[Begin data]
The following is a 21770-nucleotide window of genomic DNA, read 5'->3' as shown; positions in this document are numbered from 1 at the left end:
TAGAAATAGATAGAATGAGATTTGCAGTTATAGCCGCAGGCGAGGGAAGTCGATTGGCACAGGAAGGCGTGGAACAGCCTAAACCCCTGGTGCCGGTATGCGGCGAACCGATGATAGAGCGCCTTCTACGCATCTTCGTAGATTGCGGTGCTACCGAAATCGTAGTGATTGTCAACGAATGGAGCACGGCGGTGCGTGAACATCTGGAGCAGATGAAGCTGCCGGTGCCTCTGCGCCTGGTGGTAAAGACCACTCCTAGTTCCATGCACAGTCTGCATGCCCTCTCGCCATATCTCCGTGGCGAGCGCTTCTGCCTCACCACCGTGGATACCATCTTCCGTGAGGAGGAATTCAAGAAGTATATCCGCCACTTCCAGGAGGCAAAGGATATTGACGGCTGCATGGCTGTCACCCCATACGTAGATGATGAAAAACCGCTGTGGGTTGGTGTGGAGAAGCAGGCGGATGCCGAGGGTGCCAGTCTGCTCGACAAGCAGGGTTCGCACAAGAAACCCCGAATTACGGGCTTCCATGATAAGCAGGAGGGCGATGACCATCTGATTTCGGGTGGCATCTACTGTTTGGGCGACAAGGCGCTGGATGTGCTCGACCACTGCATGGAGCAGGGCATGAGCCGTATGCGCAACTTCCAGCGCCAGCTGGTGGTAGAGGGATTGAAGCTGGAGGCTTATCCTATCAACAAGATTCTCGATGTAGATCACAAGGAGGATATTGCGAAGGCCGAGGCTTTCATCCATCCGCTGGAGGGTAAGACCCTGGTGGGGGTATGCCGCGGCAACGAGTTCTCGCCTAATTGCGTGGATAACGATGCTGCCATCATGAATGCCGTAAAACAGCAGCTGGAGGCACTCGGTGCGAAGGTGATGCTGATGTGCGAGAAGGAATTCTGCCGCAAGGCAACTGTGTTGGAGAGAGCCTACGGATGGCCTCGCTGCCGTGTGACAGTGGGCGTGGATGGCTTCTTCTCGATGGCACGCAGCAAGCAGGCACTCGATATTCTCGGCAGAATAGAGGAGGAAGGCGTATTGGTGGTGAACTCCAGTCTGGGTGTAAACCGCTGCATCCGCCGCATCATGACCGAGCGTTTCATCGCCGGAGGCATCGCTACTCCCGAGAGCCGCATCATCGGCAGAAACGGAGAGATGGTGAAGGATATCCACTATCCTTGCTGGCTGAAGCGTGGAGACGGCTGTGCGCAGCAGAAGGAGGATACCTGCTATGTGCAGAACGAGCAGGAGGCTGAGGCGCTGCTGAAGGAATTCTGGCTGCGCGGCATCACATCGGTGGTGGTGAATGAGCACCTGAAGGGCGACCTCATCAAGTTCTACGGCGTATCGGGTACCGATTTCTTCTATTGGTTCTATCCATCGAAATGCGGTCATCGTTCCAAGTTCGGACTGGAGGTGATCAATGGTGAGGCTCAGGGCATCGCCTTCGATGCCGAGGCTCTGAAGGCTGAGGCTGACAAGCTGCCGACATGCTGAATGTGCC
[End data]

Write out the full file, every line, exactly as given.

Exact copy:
The following is a 21770-nucleotide window of genomic DNA, read 5'->3' as shown; positions in this document are numbered from 1 at the left end:
TAGAAATAGATAGAATGAGATTTGCAGTTATAGCCGCAGGCGAGGGAAGTCGATTGGCACAGGAAGGCGTGGAACAGCCTAAACCCCTGGTGCCGGTATGCGGCGAACCGATGATAGAGCGCCTTCTACGCATCTTCGTAGATTGCGGTGCTACCGAAATCGTAGTGATTGTCAACGAATGGAGCACGGCGGTGCGTGAACATCTGGAGCAGATGAAGCTGCCGGTGCCTCTGCGCCTGGTGGTAAAGACCACTCCTAGTTCCATGCACAGTCTGCATGCCCTCTCGCCATATCTCCGTGGCGAGCGCTTCTGCCTCACCACCGTGGATACCATCTTCCGTGAGGAGGAATTCAAGAAGTATATCCGCCACTTCCAGGAGGCAAAGGATATTGACGGCTGCATGGCTGTCACCCCATACGTAGATGATGAAAAACCGCTGTGGGTTGGTGTGGAGAAGCAGGCGGATGCCGAGGGTGCCAGTCTGCTCGACAAGCAGGGTTCGCACAAGAAACCCCGAATTACGGGCTTCCATGATAAGCAGGAGGGCGATGACCATCTGATTTCGGGTGGCATCTACTGTTTGGGCGACAAGGCGCTGGATGTGCTCGACCACTGCATGGAGCAGGGCATGAGCCGTATGCGCAACTTCCAGCGCCAGCTGGTGGTAGAGGGATTGAAGCTGGAGGCTTATCCTATCAACAAGATTCTCGATGTAGATCACAAGGAGGATATTGCGAAGGCCGAGGCTTTCATCCATCCGCTGGAGGGTAAGACCCTGGTGGGGGTATGCCGCGGCAACGAGTTCTCGCCTAATTGCGTGGATAACGATGCTGCCATCATGAATGCCGTAAAACAGCAGCTGGAGGCACTCGGTGCGAAGGTGATGCTGATGTGCGAGAAGGAATTCTGCCGCAAGGCAACTGTGTTGGAGAGAGCCTACGGATGGCCTCGCTGCCGTGTGACAGTGGGCGTGGATGGCTTCTTCTCGATGGCACGCAGCAAGCAGGCACTCGATATTCTCGGCAGAATAGAGGAGGAAGGCGTATTGGTGGTGAACTCCAGTCTGGGTGTAAACCGCTGCATCCGCCGCATCATGACCGAGCGTTTCATCGCCGGAGGCATCGCTACTCCCGAGAGCCGCATCATCGGCAGAAACGGAGAGATGGTGAAGGATATCCACTATCCTTGCTGGCTGAAGCGTGGAGACGGCTGTGCGCAGCAGAAGGAGGATACCTGCTATGTGCAGAACGAGCAGGAGGCTGAGGCGCTGCTGAAGGAATTCTGGCTGCGCGGCATCACATCGGTGGTGGTGAATGAGCACCTGAAGGGCGACCTCATCAAGTTCTACGGCGTATCGGGTACCGATTTCTTCTATTGGTTCTATCCATCGAAATGCGGTCATCGTTCCAAGTTCGGACTGGAGGTGATCAATGGTGAGGCTCAGGGCATCGCCTTCGATGCCGAGGCTCTGAAGGCTGAGGCTGACAAGCTGCCGACATGCTGAATGTGCC